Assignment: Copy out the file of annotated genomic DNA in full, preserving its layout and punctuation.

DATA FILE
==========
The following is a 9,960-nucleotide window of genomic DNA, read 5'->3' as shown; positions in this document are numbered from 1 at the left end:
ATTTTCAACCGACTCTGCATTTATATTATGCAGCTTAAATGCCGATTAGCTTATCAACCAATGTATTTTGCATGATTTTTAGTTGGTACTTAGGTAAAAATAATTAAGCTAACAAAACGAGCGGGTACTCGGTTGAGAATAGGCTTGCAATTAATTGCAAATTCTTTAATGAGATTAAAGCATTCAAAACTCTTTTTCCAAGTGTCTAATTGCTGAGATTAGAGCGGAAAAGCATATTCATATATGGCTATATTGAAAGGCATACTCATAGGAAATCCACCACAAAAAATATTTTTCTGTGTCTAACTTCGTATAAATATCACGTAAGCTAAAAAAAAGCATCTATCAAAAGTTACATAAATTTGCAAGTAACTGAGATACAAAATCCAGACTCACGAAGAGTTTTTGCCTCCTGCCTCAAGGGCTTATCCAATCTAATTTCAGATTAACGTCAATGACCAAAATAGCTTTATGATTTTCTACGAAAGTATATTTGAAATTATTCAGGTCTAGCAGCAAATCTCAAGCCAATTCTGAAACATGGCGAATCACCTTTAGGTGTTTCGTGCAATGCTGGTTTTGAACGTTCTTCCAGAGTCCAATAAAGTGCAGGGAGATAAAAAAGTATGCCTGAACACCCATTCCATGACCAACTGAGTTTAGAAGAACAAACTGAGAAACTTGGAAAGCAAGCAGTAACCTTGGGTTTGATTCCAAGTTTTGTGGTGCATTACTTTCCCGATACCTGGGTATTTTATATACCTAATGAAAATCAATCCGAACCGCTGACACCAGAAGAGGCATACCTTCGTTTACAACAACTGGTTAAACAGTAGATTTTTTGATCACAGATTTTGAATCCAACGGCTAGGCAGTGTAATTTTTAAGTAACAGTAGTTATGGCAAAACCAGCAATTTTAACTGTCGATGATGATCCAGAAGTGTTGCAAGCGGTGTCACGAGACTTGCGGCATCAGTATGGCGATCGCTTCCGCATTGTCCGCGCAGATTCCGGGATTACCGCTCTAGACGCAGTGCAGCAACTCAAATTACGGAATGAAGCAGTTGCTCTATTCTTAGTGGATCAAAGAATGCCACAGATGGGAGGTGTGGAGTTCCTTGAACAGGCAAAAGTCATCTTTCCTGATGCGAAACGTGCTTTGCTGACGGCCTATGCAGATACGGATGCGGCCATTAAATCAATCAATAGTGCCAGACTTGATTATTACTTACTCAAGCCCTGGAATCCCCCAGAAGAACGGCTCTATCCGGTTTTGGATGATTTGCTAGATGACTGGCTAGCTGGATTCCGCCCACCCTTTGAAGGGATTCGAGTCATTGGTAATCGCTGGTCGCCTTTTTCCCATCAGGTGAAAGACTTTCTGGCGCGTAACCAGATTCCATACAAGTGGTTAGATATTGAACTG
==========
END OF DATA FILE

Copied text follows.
The following is a 9,960-nucleotide window of genomic DNA, read 5'->3' as shown; positions in this document are numbered from 1 at the left end:
ATTTTCAACCGACTCTGCATTTATATTATGCAGCTTAAATGCCGATTAGCTTATCAACCAATGTATTTTGCATGATTTTTAGTTGGTACTTAGGTAAAAATAATTAAGCTAACAAAACGAGCGGGTACTCGGTTGAGAATAGGCTTGCAATTAATTGCAAATTCTTTAATGAGATTAAAGCATTCAAAACTCTTTTTCCAAGTGTCTAATTGCTGAGATTAGAGCGGAAAAGCATATTCATATATGGCTATATTGAAAGGCATACTCATAGGAAATCCACCACAAAAAATATTTTTCTGTGTCTAACTTCGTATAAATATCACGTAAGCTAAAAAAAAGCATCTATCAAAAGTTACATAAATTTGCAAGTAACTGAGATACAAAATCCAGACTCACGAAGAGTTTTTGCCTCCTGCCTCAAGGGCTTATCCAATCTAATTTCAGATTAACGTCAATGACCAAAATAGCTTTATGATTTTCTACGAAAGTATATTTGAAATTATTCAGGTCTAGCAGCAAATCTCAAGCCAATTCTGAAACATGGCGAATCACCTTTAGGTGTTTCGTGCAATGCTGGTTTTGAACGTTCTTCCAGAGTCCAATAAAGTGCAGGGAGATAAAAAAGTATGCCTGAACACCCATTCCATGACCAACTGAGTTTAGAAGAACAAACTGAGAAACTTGGAAAGCAAGCAGTAACCTTGGGTTTGATTCCAAGTTTTGTGGTGCATTACTTTCCCGATACCTGGGTATTTTATATACCTAATGAAAATCAATCCGAACCGCTGACACCAGAAGAGGCATACCTTCGTTTACAACAACTGGTTAAACAGTAGATTTTTTGATCACAGATTTTGAATCCAACGGCTAGGCAGTGTAATTTTTAAGTAACAGTAGTTATGGCAAAACCAGCAATTTTAACTGTCGATGATGATCCAGAAGTGTTGCAAGCGGTGTCACGAGACTTGCGGCATCAGTATGGCGATCGCTTCCGCATTGTCCGCGCAGATTCCGGGATTACCGCTCTAGACGCAGTGCAGCAACTCAAATTACGGAATGAAGCAGTTGCTCTATTCTTAGTGGATCAAAGAATGCCACAGATGGGAGGTGTGGAGTTCCTTGAACAGGCAAAAGTCATCTTTCCTGATGCGAAACGTGCTTTGCTGACGGCCTATGCAGATACGGATGCGGCCATTAAATCAATCAATAGTGCCAGACTTGATTATTACTTACTCAAGCCCTGGAATCCCCCAGAAGAACGGCTCTATCCGGTTTTGGATGATTTGCTAGATGACTGGCTAGCTGGATTCCGCCCACCCTTTGAAGGGATTCGAGTCATTGGTAATCGCTGGTCGCCTTTTTCCCATCAGGTGAAAGACTTTCTGGCGCGTAACCAGATTCCATACAAGTGGTTAGATATTGAACTG